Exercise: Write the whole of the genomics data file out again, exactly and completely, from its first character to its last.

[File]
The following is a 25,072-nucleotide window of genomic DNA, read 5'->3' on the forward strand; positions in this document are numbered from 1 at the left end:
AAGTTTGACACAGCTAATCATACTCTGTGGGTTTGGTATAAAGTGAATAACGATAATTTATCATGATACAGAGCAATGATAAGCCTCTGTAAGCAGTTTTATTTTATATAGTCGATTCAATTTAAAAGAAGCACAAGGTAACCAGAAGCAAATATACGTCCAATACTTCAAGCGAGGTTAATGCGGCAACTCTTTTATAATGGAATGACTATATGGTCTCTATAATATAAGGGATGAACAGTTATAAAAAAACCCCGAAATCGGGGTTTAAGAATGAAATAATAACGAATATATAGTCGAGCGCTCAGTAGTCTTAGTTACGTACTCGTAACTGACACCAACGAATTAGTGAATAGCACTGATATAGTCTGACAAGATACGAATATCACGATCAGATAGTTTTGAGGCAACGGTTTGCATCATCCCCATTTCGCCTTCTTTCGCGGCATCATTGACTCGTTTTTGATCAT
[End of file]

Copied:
The following is a 25,072-nucleotide window of genomic DNA, read 5'->3' on the forward strand; positions in this document are numbered from 1 at the left end:
AAGTTTGACACAGCTAATCATACTCTGTGGGTTTGGTATAAAGTGAATAACGATAATTTATCATGATACAGAGCAATGATAAGCCTCTGTAAGCAGTTTTATTTTATATAGTCGATTCAATTTAAAAGAAGCACAAGGTAACCAGAAGCAAATATACGTCCAATACTTCAAGCGAGGTTAATGCGGCAACTCTTTTATAATGGAATGACTATATGGTCTCTATAATATAAGGGATGAACAGTTATAAAAAAACCCCGAAATCGGGGTTTAAGAATGAAATAATAACGAATATATAGTCGAGCGCTCAGTAGTCTTAGTTACGTACTCGTAACTGACACCAACGAATTAGTGAATAGCACTGATATAGTCTGACAAGATACGAATATCACGATCAGATAGTTTTGAGGCAACGGTTTGCATCATCCCCATTTCGCCTTCTTTCGCGGCATCATTGACTCGTTTTTGATCAT